Prime Minister Johanna Sigurdardottir, a strong supporter of EU accession, in September acknowledged that the deal is unpopular in her country and viewed as unfair and said she would not back "a solution that forces hardship on Iceland and Icelanders."

Mr Petursson says that people are also still smarting from the decision of the British government in 2008 to employ anti-terror legislation to freeze the UK assets of Landsbanki.

"It was very bad what the British did with the anti-terrorist act. There's no way they can justify that," he said. "You cannot imagine how angry people were, and people here are mixing this up with the EU."

"And people are still very angry. They don't know who they should be angry at, so the EU has turned into a sort of scapegoat," he added. "There's anger at everything foreign - the Brits, the Dutch, the IMF, the EU. They make no distinction."

Ambassador Johannesson, for his part, wanted to distance his government from suggestions that relations with the EU, and the UK and the Netherlands in particular, were fraying over the Icesave controversy, or that the dispute could be responsible for any delay in getting the nod from the Council.

"The member states have been extremely supportive," he said.

He believes if there is a delay to the start of negotiations, this will only be due to procedural concerns. "It is a lot of work."

"Obviously we would be very happy if the decision were taken in December, but if it's early next year, it's not the end of the world."

Mr Petursson believes that both Iceland and the EU should actually take their time in negotiating, as it will be a long while yet before the Icelanders get over the "shock" of the economic collapse.

"I do think we'll be able to turn [opinion] around. In another six to eight months, there will be a more reasonable atmosphere," he said. "While the polls do not look good right now, there's been a clear trend since before the crash, since 2005 toward not just opening of negotiations with the EU but joining as well."

"It's like a person who's been in a very serious accident in a cheap car. As they're trying to pull themselves out of the wreckage, it's not always the best time to tell them that they should buy a Volvo. They've got other things on their mind."

"With time, people will begin to control their anger and then vote rationally and not emotionally."

The anti-EU movement on the island, Heimsynn, argues the reverse: that it was the crash that temporarily pushed the population to embrace the EU and that now that there has been some distance from the crisis, they are settling back into their default eurosceptic position.

"With the banking collapse, there was a panic. a huge majority wanted to join the EU. Those in favour saw the opportunity to advance their goal," Heimsynn spokesperson Hjörtur Jónas Guðmundsson told EUobserver.

"We're only 320,000 people. How is it possible to influence decision making according to that?" he continued. "We are a small society - you can meet the prime minister on the street, send an MP an email and he'll respond to you directly himself. This would all change with the EU."

"If we joined the EU, we would get maybe five MEPs, similar to Malta, and three votes in the Council of Ministers. Our voice just would not be heard there. Our interests would instantly be sidelined by the bigger countries."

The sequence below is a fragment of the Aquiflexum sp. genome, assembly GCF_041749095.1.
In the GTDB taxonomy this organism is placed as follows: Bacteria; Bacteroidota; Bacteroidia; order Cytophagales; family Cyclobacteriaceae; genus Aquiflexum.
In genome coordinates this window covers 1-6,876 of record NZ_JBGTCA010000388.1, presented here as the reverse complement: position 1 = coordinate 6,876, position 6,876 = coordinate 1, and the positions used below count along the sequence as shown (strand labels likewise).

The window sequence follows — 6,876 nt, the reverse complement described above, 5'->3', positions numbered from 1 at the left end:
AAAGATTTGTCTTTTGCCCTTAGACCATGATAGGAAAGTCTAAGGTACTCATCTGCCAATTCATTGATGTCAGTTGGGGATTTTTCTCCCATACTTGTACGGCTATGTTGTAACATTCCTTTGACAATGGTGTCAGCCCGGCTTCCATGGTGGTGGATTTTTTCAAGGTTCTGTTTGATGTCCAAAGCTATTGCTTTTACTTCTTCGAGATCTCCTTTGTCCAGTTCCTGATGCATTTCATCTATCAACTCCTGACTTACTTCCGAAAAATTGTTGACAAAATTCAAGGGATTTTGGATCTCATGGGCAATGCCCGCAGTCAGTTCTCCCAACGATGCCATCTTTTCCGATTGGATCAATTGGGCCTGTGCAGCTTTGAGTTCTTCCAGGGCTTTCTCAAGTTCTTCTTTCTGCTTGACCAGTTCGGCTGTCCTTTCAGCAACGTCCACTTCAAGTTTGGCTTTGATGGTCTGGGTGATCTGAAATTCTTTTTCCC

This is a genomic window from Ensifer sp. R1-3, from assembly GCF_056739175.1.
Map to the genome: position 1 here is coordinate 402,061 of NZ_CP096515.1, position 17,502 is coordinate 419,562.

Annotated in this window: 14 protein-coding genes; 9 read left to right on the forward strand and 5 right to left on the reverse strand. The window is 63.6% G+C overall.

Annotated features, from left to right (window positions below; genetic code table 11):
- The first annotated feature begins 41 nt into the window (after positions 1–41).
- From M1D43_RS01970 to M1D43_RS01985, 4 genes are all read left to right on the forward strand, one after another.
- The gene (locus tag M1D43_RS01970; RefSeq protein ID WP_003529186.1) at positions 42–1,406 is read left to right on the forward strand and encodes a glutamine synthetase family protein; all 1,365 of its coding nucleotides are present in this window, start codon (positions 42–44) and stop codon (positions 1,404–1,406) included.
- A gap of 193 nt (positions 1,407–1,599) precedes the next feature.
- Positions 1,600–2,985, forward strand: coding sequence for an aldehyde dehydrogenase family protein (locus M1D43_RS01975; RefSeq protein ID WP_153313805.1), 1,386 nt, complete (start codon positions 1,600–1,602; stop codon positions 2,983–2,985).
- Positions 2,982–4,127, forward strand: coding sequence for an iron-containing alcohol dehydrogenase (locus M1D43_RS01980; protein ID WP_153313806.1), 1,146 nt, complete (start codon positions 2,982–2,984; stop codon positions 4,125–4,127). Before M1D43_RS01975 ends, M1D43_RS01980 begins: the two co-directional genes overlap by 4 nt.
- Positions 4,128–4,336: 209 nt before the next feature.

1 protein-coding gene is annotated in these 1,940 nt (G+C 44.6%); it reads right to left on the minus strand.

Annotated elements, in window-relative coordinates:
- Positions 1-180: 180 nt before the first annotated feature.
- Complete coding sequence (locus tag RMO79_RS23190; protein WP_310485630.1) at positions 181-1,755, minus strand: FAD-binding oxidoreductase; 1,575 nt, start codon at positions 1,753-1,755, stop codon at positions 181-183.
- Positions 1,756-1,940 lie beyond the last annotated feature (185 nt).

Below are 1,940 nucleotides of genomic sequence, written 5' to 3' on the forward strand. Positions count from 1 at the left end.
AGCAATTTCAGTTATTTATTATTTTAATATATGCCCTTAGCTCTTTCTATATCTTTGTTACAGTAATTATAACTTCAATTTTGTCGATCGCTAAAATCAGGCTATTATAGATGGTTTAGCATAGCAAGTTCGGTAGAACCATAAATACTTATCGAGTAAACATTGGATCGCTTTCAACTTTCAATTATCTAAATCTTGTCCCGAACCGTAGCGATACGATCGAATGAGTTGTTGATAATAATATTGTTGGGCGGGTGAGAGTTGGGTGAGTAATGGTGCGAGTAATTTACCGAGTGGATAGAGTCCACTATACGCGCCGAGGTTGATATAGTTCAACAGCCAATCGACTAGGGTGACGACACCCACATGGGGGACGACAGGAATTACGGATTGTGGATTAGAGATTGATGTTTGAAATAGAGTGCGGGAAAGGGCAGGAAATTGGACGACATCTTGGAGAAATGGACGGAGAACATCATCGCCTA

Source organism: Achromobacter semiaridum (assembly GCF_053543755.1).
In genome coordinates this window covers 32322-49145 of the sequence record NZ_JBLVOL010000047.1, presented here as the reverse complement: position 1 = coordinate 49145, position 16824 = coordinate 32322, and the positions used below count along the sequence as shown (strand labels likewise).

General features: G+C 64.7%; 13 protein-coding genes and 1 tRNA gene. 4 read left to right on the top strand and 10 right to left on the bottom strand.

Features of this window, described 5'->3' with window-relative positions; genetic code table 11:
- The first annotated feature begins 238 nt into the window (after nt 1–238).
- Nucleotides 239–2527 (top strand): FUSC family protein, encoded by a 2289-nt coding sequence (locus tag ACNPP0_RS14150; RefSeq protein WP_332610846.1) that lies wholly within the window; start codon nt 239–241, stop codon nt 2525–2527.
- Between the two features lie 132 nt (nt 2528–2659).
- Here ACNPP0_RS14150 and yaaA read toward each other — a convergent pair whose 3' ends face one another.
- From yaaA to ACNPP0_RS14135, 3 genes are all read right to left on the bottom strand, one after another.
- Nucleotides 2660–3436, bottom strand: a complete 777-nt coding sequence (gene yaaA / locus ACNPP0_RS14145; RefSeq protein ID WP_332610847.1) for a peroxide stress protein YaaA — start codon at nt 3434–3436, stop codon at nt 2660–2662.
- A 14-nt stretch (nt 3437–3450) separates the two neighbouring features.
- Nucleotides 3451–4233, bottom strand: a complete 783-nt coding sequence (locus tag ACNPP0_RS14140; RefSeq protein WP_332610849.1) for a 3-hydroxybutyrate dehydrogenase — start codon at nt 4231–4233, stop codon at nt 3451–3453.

Although Mr Guðmundsson, a founder of the now defunct hard-right anti-immigrant Flokkur Framfarasinna party, admits that if the EU were to make some sort of special concessions on the issue of representation and fisheries, this could swing the issue in favour of accession.

"If Brussels were to offer us some boosted voting weight, that could change things, but they cannot do this without upsetting Malta and reopening the question of how all member states vote. It's impossible."

"What would also be necessary would be to keep full authority over fishing, keep fish completely outside the common fisheries policy," he said, highlighting the second make-or-break issue for Iceland.

On the question of fish, Messrs Petursson and Gudmundsson are not so far apart.

"Fish is absolutely the big issue," said the Evropusamtokin chairman. "Fisheries still represent a full third of our foreign currency earnings, so it's also seen as symbolic of our sovereignty."

"If there were an 'opt-out' of fisheries policy, we would definitely vote in favour. At the same time, it's probably unrealistic to expect a complete opt-out. But there is no way that we could allow any foreign vessels into Icelandic waters. Anything less is out of the question."

According to the Icelandic ambassador, the government has yet to finalise its initial negotiating stance on the subject.

Mr Petursson meanwhile believes the comments of the finance minister and the former foreign minister to be disconcerting portents.

"The finance minister has always been very honest and considered with his views. I have a lot of respect for him. The last few months have been very tough and he's really shown great statesmanship," he said. "Of course, he has to placate his voters - he's a Left Green, but it's not a good sign that he's saying this just as negotiations are about to start."

"It's also not good that Baldvin is saying this. He's a very strong pro-European."

If Iceland rejects the EU this time, Mr Petursson believes that the small north Atlantic outpost will nevertheless become a member of the bloc at some point.

"Maybe not this round we will win - I hope we will, but if not in this round then in the near future, eventually Iceland will join. I like that phrase you have in English: It's a marathon, not a sprint."